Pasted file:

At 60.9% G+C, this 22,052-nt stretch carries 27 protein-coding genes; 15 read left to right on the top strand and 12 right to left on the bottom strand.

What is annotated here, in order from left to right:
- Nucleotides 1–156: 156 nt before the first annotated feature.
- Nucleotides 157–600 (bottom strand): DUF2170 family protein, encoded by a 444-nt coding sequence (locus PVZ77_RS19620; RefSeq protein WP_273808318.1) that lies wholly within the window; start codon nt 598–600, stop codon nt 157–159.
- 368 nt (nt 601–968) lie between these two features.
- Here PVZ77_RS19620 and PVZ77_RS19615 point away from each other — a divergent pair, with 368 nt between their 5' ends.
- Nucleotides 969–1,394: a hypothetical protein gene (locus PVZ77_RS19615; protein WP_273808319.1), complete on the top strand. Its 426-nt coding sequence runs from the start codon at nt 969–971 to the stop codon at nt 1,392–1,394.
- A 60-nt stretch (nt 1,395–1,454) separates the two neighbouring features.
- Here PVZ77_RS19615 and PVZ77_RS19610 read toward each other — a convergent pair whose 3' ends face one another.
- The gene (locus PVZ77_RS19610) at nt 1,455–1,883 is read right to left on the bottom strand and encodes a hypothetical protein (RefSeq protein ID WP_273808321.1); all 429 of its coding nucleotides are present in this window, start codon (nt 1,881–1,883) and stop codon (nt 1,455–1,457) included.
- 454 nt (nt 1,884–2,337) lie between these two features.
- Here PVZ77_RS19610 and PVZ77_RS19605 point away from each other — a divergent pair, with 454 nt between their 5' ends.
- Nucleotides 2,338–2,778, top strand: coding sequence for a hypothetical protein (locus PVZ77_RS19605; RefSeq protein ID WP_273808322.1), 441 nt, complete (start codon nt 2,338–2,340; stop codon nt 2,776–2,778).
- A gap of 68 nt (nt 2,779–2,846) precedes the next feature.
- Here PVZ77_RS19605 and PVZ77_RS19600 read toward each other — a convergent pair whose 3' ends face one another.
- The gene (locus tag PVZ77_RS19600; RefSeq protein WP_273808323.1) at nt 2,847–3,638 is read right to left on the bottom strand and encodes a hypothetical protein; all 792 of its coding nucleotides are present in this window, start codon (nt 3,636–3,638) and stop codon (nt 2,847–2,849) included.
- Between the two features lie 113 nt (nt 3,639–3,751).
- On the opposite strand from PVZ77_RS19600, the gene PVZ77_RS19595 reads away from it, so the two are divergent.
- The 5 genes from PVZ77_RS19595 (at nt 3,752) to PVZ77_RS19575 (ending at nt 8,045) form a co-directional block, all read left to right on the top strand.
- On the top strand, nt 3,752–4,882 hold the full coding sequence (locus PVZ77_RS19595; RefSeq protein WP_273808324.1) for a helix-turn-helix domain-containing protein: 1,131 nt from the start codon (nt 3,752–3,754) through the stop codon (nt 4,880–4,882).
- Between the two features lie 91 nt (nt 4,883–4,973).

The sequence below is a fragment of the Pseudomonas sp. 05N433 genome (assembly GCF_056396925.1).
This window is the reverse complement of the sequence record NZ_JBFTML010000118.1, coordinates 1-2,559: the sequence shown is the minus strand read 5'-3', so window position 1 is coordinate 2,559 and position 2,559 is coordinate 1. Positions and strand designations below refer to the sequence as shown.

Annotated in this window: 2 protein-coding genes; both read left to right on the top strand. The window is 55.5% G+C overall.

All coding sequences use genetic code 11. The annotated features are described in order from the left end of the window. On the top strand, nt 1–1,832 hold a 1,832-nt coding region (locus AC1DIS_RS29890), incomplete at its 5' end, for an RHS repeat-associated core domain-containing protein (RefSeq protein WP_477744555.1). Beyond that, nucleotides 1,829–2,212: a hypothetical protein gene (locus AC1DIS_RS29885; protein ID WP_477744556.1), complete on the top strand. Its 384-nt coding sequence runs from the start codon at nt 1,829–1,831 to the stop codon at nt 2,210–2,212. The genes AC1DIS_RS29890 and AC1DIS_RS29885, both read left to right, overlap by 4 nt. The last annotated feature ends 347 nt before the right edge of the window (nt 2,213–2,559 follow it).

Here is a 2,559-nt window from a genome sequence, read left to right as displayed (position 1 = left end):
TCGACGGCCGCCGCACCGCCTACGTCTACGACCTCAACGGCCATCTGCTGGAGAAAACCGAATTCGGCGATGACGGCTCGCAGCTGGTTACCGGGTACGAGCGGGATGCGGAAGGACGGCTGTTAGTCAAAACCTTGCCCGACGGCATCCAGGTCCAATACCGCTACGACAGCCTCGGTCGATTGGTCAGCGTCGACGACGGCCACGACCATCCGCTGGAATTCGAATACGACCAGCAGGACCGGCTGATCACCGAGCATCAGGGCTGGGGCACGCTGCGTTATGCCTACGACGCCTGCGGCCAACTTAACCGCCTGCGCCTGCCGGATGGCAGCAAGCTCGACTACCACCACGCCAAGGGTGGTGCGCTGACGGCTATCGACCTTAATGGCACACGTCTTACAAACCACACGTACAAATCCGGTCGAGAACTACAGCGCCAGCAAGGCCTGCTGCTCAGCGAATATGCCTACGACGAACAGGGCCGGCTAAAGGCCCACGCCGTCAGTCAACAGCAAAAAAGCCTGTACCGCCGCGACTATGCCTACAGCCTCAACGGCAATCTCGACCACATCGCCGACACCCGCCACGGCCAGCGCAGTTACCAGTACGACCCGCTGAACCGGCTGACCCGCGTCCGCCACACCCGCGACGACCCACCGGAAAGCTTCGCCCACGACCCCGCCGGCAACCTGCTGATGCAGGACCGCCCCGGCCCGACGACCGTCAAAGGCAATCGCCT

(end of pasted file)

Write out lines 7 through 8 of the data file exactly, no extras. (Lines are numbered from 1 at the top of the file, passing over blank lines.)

- Nucleotides 969–1,394: a hypothetical protein gene (locus PVZ77_RS19615; protein WP_273808319.1), complete on the top strand. Its 426-nt coding sequence runs from the start codon at nt 969–971 to the stop codon at nt 1,392–1,394.
- A 60-nt stretch (nt 1,395–1,454) separates the two neighbouring features.